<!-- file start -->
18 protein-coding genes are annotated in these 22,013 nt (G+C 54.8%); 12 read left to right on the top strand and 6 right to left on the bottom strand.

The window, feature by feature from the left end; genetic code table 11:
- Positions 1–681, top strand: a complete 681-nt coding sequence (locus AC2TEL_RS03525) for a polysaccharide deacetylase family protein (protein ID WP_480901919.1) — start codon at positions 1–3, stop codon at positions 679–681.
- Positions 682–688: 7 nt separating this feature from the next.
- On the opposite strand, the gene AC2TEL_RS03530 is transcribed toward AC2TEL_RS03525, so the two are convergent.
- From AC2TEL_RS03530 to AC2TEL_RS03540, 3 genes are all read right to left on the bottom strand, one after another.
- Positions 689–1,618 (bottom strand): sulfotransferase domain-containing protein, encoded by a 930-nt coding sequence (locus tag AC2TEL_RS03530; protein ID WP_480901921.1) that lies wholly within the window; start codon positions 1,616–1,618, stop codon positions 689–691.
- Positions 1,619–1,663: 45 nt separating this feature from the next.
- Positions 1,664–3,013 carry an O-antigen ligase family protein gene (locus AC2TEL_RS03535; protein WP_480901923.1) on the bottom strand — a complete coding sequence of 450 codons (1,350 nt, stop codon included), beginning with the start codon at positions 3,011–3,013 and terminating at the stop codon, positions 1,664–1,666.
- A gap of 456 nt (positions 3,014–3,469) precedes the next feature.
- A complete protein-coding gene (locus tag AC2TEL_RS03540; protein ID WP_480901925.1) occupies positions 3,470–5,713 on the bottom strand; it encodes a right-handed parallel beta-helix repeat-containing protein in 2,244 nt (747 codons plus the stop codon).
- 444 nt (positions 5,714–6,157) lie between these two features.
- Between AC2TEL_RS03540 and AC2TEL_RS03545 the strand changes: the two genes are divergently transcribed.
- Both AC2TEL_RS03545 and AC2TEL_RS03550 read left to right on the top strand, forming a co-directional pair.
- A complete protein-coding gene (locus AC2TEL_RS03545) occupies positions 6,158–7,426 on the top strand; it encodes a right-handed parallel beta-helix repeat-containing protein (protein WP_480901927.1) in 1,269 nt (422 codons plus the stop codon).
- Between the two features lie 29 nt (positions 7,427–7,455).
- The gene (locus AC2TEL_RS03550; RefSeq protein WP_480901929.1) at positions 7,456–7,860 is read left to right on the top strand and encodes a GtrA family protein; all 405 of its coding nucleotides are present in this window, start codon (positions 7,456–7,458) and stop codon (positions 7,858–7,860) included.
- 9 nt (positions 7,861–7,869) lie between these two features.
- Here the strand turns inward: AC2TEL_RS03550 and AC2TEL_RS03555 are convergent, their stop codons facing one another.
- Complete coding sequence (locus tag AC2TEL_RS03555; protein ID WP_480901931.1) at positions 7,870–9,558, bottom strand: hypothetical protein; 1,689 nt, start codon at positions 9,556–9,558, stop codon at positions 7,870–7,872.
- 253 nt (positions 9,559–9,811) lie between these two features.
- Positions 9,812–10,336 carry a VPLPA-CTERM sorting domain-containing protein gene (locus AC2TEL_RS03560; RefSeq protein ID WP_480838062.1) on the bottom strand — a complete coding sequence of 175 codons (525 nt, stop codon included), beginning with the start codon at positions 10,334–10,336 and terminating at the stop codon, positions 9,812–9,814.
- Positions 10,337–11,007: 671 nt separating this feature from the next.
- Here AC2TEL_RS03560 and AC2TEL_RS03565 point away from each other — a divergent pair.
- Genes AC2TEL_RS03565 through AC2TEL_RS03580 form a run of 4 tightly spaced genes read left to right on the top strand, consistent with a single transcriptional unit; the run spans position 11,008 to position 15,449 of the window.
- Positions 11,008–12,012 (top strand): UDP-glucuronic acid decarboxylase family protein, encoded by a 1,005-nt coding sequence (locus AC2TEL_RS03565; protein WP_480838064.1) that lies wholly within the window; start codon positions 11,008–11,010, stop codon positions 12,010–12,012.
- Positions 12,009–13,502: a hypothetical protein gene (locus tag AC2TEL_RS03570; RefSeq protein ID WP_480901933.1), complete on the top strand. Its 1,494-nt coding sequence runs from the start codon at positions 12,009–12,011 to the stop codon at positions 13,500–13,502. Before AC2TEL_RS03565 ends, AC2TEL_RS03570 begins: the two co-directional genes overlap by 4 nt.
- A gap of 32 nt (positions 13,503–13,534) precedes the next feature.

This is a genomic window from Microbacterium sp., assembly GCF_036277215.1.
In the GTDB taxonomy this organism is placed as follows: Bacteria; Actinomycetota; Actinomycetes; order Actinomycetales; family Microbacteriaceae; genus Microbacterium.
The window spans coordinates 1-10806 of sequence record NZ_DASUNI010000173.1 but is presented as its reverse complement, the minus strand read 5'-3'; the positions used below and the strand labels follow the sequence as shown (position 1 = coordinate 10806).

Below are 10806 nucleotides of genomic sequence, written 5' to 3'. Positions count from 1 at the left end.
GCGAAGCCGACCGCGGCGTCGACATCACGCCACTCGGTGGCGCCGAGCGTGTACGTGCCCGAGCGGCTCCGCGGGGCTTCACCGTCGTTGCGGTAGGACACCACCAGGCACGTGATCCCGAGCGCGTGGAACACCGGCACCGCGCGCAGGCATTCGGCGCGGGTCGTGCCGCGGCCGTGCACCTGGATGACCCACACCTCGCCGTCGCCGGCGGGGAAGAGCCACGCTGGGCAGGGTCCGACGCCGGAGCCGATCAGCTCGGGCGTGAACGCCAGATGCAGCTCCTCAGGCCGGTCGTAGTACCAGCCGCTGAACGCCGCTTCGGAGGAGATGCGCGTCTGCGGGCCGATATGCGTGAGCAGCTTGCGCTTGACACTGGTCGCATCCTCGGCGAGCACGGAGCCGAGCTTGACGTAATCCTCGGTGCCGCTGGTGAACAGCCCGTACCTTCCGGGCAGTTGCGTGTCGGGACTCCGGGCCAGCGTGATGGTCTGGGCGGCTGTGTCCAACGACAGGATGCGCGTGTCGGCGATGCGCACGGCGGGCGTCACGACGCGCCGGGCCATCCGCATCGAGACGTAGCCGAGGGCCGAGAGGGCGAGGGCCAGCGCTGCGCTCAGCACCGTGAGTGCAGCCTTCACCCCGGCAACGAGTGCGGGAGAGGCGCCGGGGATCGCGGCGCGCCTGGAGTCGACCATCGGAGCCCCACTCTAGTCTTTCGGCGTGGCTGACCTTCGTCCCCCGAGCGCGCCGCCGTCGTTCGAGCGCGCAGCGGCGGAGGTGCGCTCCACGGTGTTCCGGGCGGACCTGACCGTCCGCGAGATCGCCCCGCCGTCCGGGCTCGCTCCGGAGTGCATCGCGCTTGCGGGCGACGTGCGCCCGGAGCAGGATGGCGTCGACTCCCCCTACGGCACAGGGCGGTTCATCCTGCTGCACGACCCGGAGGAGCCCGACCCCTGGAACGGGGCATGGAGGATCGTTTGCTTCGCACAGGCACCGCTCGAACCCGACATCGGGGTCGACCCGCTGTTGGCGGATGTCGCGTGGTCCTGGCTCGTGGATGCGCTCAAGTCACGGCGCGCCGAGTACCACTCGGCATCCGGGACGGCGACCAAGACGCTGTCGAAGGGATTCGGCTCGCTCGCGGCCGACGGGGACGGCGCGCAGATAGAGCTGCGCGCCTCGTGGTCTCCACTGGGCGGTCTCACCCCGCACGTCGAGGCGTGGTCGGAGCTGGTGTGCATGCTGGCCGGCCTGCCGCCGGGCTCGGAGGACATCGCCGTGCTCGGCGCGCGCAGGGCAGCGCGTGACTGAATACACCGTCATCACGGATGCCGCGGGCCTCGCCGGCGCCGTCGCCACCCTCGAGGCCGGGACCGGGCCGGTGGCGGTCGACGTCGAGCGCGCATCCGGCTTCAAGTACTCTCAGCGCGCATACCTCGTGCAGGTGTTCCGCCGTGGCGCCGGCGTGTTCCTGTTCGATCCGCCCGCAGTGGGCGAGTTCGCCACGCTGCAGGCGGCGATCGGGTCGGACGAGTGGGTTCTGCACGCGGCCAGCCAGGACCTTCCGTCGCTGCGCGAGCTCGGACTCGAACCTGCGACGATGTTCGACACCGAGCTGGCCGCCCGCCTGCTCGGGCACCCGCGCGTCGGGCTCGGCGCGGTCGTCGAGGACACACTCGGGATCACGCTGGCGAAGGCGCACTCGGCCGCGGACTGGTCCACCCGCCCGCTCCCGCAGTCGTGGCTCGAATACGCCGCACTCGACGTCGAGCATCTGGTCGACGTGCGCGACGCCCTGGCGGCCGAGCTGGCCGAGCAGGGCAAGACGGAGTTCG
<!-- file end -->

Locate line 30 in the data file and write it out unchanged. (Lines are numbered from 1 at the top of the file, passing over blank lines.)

In the GTDB taxonomy this organism is placed as follows: Bacteria; Actinomycetota; Actinomycetes; order Actinomycetales; family Microbacteriaceae; genus Microbacterium.